Led Zeppelin and Pink Floyd Inspired Action Scenes
Led Zeppelin and Pink Floyd Inspired Action Scenes
I’ve been told I write great action sequences. More than a few reviewers have reported they could see the scene as if they were watching a movie in their head. Not bad at all, I’ll definitely take that compliment. So, a few reviewers presented the question: “How do you do it?” Well, there’s a formula to it for sure, however, for the most part, and for me at least, I gather inspiration through music.
The Rose Vol. 1 was written to be an action packed, edge of your seat thriller that I refused to allow to let up. The story had to keep pumping, raising the stakes with twists and turns, and epic battle after epic battle. My goal was for the reader to anticipate upcoming fight scenes, wanting to read (and see) certain battles between specific characters.
I’ve always been a fan of epic battle scenes, The Matrix, Star Wars, and Mad Max Fury Road to name a few, always anticipating with bated breath the great upcoming battle between protagonist and antagonist. I can still remember my blood pumping when Luke Skywalker meets Darth Vader for the first time in Empire Strikes Back, that epic scene still gets me even today. So, I set out to create scenes and battles that carried a similar anticipation, knowing the battle had to become epic in the mind of the reader. It also helps if you add in a focus point, said focus being a weapon shared by both hero and villain.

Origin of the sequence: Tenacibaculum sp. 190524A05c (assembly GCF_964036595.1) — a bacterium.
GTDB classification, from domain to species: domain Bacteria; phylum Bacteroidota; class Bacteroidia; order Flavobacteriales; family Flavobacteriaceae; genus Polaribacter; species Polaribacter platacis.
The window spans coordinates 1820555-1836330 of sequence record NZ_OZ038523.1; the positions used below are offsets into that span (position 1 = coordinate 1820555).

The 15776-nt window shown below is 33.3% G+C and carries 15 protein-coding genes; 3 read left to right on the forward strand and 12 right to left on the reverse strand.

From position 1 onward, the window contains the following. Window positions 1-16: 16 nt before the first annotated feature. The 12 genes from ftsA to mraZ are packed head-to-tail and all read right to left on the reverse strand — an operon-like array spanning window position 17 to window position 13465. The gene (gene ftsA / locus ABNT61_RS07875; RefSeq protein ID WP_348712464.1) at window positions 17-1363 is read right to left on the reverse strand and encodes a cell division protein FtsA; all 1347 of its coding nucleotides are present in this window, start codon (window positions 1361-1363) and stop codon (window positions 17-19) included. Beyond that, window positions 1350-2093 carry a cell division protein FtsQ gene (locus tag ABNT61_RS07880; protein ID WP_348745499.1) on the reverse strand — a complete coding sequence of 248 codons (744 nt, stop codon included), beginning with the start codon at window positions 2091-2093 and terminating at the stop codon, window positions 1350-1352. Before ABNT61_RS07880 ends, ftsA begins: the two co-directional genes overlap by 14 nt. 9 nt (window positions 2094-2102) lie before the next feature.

The Blades, as they are referred to in The Rose, are a sacred alien martial arts weapon. (See below for an excerpt and a caricature of The Rose’s hero, Phil). I came up with the idea of The Blades about ten years ago when the thought of writing an epic sci-fi series first dropped into my mind. Fast forward ten years when I’m a spectator at my twin’s Karate dojo and I notice a weapons class going on and the students are using what looks like police batons or nightsticks. Come to find out the weapons they are using are called tonfas, wooden sticks with handles that fit in the palms and run down the forearms. And I said to myself, “Self, that would be a really cool weapon to use in a martial arts scene,” although I needed to raise the stakes, so instead of wood The Blades are made of alien steel. It’s like having a sword attached to your forearms during hand-to-hand combat.
Now on to write the scene. When I picture the battle in my head it’s always like watching a trailer. Short, fast movements with a less is more philosophy. Allow the reader to fill in the gaps in their own mind. Allow the anticipation to build with an almost fatal blow that rocks and reels the reader to want more. Add in more than a few wild martial arts moves and then hit pause (briefly of course) with some poignant dialogue and epic one liners followed with raising the stakes on the scene with a distraction towards a pivotal part of the plot related to the action sequence, boomeranging back to the action scene with a satisfying WOW factor.